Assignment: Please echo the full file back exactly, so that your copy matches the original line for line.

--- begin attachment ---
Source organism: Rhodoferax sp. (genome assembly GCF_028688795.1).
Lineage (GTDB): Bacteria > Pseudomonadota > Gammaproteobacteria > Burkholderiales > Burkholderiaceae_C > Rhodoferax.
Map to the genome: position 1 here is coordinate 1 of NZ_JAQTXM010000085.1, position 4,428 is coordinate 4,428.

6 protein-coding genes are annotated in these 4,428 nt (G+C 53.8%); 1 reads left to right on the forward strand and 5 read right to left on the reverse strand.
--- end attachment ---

Source organism: Rhodoferax sp. (genome assembly GCF_028688795.1).
Lineage (GTDB): Bacteria > Pseudomonadota > Gammaproteobacteria > Burkholderiales > Burkholderiaceae_C > Rhodoferax.
Map to the genome: position 1 here is coordinate 1 of NZ_JAQTXM010000085.1, position 4,428 is coordinate 4,428.

6 protein-coding genes are annotated in these 4,428 nt (G+C 53.8%); 1 reads left to right on the forward strand and 5 read right to left on the reverse strand.